Sarah Townsend, an Emmy nominated documentary maker who hails from Derry, will screen her emotive and remarkable documentary ‘Noma: Forgiving Apartheid’ tomorrow as part of the Foyle Film Festival - and the timing could not be more apt.
Speaking to the Derry Journal this week, Sarah - who grew up on the Strand Road - said that while Noma is ultimately one woman’s story of forgiveness of the past - it also resonates with the world today.
Actress Noma Dumezweni, a long time friend of Sarah’s, agreed to have Sarah make the film which would see her return to her native South Africa after 30 years.
Aged just seven, Noma and her family - all except her father - had fled South Africa after years on the run from South African police. Noma’s father was a strong anti-apartheid activist, which made her family a target. After several years seeking refuge in Africa, Noma and her mother arrived in the UK where they made a new life.
“I had worked with Noma years ago in Edinburgh and we had become friends,” Sarah said. “I was always aware of her sense of detachment from her family - and in particular her father, but I didn’t know all her story. I had always thought she was from Uganda as she had told me she came to the UK from there as a child.
“Last year I went to see Noma act in Henry IV in the West End and we got talking. She told me she wouldn’t be at the wrap party because she was going to South Africa - to perform a play she previously acted in Hampstead Heath - a play in which she took on the role of Pumla Gobodo-Madikizela, famous for her interviews with the imprisoned white apartheid assassin Eugene de Kock.”
Even then Sarah didn’t realise the deep personal meaning that acting such an emotive role in South Africa would have for Noma. “I hadn’t known she wasn’t from Uganda, or that she had fled South Africa, and spent time in half a dozen countries before eventually coming to the UK.”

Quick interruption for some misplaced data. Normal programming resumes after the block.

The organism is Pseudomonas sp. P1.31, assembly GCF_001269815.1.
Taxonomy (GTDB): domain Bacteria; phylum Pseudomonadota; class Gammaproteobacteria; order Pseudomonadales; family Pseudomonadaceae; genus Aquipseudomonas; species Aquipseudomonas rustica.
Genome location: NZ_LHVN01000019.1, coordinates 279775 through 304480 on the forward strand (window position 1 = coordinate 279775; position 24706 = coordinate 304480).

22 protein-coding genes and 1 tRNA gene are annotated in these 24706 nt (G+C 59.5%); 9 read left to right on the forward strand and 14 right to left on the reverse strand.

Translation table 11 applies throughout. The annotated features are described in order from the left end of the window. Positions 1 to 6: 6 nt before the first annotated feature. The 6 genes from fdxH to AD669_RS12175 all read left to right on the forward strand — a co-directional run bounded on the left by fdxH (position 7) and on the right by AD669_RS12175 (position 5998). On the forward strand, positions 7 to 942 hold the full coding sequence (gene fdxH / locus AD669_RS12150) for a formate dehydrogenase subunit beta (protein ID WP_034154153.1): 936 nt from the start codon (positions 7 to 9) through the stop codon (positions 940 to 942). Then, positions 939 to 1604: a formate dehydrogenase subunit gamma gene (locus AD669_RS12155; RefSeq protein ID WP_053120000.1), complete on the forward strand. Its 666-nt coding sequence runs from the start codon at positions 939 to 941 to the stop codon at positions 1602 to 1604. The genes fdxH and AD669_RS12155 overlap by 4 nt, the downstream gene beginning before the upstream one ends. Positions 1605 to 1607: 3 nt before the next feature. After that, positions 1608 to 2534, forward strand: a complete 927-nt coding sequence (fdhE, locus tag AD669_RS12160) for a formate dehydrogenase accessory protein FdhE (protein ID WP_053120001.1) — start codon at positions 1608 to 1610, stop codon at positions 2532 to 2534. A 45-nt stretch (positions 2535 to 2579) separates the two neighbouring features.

Then Noma dropped another bombshell - that she was going to meet her father, the father who had stayed behind to continue with his political battle after Noma and her family fled to safety.
“As she spoke, I knew this was a story that had the makings of a great documentary, but she was leaving the next morning.”
Sarah jumped to action the next day, getting funding and a production team in place to be able to travel over to Noma and to join her on her emotional homecoming - and her reunion with her father.
“When you go to make a documentary, you never know really what will happen. You may get the story you want, or you may get something completely different. So we went with a fairly open mind. Noma did meet her father - but he was only with her for a day and a half and seemed reluctant to talk to us.
“But when he did, in those last minutes he said everything a daughter needs to hear from her father.”
It was exceptionally gracious of Noma to allow Sarah and her team in on such a personal life experience, Sarah concedes. “I think because we were friends, we had things in common, so I knew that she trusted me.
“When I asked her if we could make the film, she said she didn’t really want to, but knew she probably should.
“I let her know that at the very least, if nothing came of the film itself, we would recorded her meeting with her father which would probably, for her, pass in a blur - in the way big emotional moments tend to. So she would have that atleast.”
The result however is a remarkable film which deal not only with the impact of apartheid and the political history of South Africa but which is, Sarah said, “ultimately about healing, and about families learning to forgive each other”.
It also resonates with today’s refugee crisis, as Noma was a refugee who sought a safe haven in the 70s.
“You cannot generalise. Noma has become a hugely successful actress who has made a remarkable contribution to the arts in the UK.
“We cannot turn everyone back - tar everyone with the same brush.”
Sarah is looking forward to tomorrow’s screening, back on home turf, with family and friends attending.
“I have been away for a long time, and I hadn’t realised how big the Foyle Film Festival has become - or how well regarded it is on the international circuit.
“I didn’t think my film would make the cut and get selected to be screened - so I was delighted when I heard it was to be screened.”
NOMA: Forgiving Apartheid will be screened The Nerve Centre tomorrow (Thursday, November 19) at 12.30pm. There will be a Q&A with Sarah and Noma afterwards.